# 1 Introduction

A model for continuous data for a single individual can be represented mathematically as follows: $y_{j} = f(t_j) + e_j, \quad \quad 1\leq j \leq n,$ where

• $$(t_1,t_2,\ldots , t_n)$$ is the vector of sampling times.

• $$f$$ is the structural model. It is a function of time: $$f(t_j)$$ is the value of $$f$$ evaluated at time $$t_j$$.

• $$(e_1, e_2, \ldots, e_n)$$ are called the residual errors. It is common to assume that the residual errors are normally distributed but we can also use any centered probability distribution, i.e., such that $$\esp{e_j} =0$$.

Then, $$f(t_j)$$ is the predicted value of $$y_j$$:

$\tilde{y}_j = f(t_j)$

We usually state continuous data models in a slightly more flexible way: $y_{j} = f(t_j) + g(t_j ;\xi)\varepsilon_j , \quad \quad 1\leq j \leq n,$ where now

• $$g$$ is called the residual error model. It depends on some parameters $$\xi$$. It may also be a function of the time $$t$$.

• $$(\varepsilon_1, \varepsilon_2, \ldots, \varepsilon_n)$$ are the standardized residual errors. For identifiability reasons, we suppose that these come from a probability distribution which is centered and has unit variance: $$\esp{\varepsilon_j} = 0$$ and $$\var{\varepsilon_j} =1$$, such as the standard normal distribution $${\cal N}(0,1)$$.

The choice of a residual error model $$g$$ is very flexible and allows us to account for many different hypotheses we may have on the error???s distribution.

# 2 Constant error model

$y_j=f(t_j)+a\varepsilon_j$ Here, $$g=a$$ and $$\xi=a$$.

In the following example, $f(t) = 25( e^{-0.6 t} - e^{-t})$.

You can select the standard deviation $$a$$ of the residual errors and the number $$n$$ of sample times.

Then, you can plot

• the observations $$(y_j)$$ versus the sampling times $$(t_j)$$,

• the observations $$(y_j)$$ versus the predictions $$(\tilde{y}_j)$$, where $$\tilde{y}_j = f(t_j)$$,

• the residual errors $$(e_j)$$ versus the sampling times $$(t_j)$$, where $$e_j=y_j - \tilde{y}_j = a\varepsilon_j$$,

• the residual errors $$(e_j)$$ versus the predictions $$(\tilde{y}_j)$$.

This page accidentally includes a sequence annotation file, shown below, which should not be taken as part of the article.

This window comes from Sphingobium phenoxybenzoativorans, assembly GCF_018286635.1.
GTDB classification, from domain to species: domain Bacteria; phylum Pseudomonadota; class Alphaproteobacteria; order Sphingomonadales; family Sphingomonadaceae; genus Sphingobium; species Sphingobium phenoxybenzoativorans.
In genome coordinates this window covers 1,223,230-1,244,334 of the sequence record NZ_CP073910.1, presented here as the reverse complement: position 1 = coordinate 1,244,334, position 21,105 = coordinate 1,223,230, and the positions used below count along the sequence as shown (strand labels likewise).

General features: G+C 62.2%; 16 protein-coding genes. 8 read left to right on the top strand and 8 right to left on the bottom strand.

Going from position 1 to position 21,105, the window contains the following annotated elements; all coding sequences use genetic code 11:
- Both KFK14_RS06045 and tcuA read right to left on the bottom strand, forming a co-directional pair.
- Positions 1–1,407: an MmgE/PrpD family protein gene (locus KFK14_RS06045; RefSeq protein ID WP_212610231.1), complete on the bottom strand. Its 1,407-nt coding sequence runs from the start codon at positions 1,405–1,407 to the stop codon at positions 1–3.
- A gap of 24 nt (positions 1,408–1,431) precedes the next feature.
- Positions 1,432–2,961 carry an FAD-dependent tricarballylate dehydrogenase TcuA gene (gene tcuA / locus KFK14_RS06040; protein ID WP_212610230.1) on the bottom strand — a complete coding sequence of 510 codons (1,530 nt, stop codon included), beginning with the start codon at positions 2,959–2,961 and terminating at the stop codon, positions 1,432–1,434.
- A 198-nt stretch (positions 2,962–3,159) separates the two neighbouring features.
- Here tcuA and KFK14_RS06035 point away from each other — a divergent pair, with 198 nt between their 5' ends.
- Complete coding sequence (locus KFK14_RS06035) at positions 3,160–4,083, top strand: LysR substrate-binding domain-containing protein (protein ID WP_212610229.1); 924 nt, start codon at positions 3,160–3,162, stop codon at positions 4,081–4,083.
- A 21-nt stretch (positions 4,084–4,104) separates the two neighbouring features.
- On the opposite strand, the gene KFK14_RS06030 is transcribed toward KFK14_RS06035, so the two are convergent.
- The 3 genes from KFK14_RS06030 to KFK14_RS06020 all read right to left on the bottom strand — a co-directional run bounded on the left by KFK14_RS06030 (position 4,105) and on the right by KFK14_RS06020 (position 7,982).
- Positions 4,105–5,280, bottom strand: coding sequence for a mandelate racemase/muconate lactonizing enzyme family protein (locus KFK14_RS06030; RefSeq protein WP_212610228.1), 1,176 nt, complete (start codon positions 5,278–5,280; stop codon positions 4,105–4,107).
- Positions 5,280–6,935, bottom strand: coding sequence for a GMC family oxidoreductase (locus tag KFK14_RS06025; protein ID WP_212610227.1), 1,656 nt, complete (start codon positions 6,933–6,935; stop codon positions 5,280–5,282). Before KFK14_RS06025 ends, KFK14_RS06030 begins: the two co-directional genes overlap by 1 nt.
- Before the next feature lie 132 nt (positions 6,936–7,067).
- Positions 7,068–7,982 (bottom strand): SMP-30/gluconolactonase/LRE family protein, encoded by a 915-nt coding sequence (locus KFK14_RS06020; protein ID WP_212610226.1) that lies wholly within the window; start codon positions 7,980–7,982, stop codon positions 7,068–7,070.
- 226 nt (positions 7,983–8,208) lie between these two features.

The median is obtained with $$\varepsilon_j=0$$ while the first and third quartiles are obtained, respectively, with $$\varepsilon_j=-0.6745$$ and $$\varepsilon_j=0.6745$$.

# 3 Proportional error model

$y_j=f(t_j)+b f(t_j) \varepsilon_j$ Here, $$g=bf$$ and $$\xi=b$$.

# 4 Combined error model

$y_j=f(t_j)+(a+b f(t_j)) \varepsilon_j$ Here, $$g=a+bf$$ and $$\xi=(a,b)$$.

An alternative combined error model assumes that $y_j=f(t_j)+ a \varepsilon_j^{(1)}+b f(t_j)) \varepsilon_j^{(2)}$ where $$\varepsilon_j^{(1)}$$ and $$\varepsilon_j^{(2)}$$ are independent. If $$\varepsilon_j^{(1)}$$ and $$\varepsilon_j^{(2)}$$ are normally distributed, then there exists a sequence of standard normal random variables $$(\varepsilon_j)$$ such that $y_j=f(t_j)+ \sqrt{a +b f(t_j)} \varepsilon_j$ Here, $$g=\sqrt{a^2+b^2f^2}$$ and $$\xi=(a,b)$$.

Remark: In this example, these two combined error models are almost indistinguishable.

# 5 Transforming the data

The assumption that the distribution of any observation $$y_{j}$$ is symmetrical around its predicted value is a very strong one. If this assumption does not hold, we may want to transform the data to make it more symmetric around its (transformed) predicted value. In other cases, constraints on the values that observations can take may also lead us to transform the data.

Basic model can be extended to include a transformation of the data: $u(y_{j})=u(f(t_{j}))+ g(t_{j},\xi_i)\varepsilon_{j} ,$ where $$u$$ is a monotonic transformation (a strictly increasing or decreasing function). As we can see, both the data $$(y_{j})$$ and the structural model $$f$$ are transformed by the function $$u$$ so that $$f(t_{j})$$ remains the prediction of $$y_{j}$$.

Let us see now some examples of basic transformations, assuming a constant error model (in the domain of the transform data), i.e. $$g=a$$.

• If $$y$$ takes nonnegative values, a log transformation can be used: $$u(y) = \log(y)$$.

We can then write the model with one of two equivalent representations: \begin{aligned} \log(y_{j})&=\log(f(t_{j}))+ a\varepsilon_{j} \\ y_{j}&=f(t_{j})\, e^{ a\varepsilon_{j} }. \end{aligned} This model is sometimes called exponential error model. We remark that when $$a$$ is small, the exponential error model is similar to the proportional error one since $$e^{a\varepsilon_j} \approx 1 + a\varepsilon_j$$.

• If $$y$$ takes its values between 0 and 100, a logit-like transformation can be used: $$u(y) = \log(y/(100-y))$$.

We can then write the model with one of two equivalent representations: \begin{aligned} \log\left(\frac{y_{j}}{100-y_{j}}\right)&=\log\left(\frac{f(t_{j})}{100-f(t_{j})}\right)+ a\varepsilon_{j} \\ y_{j}&=\frac{ 100 f(t_{j})}{f(t_{j}) + (100-f(t_{j}))\, e^{ -a\varepsilon_{j}} }. \end{aligned}

In the following example, $f(t) = \frac{100}{1+e^{-(t-5)}}$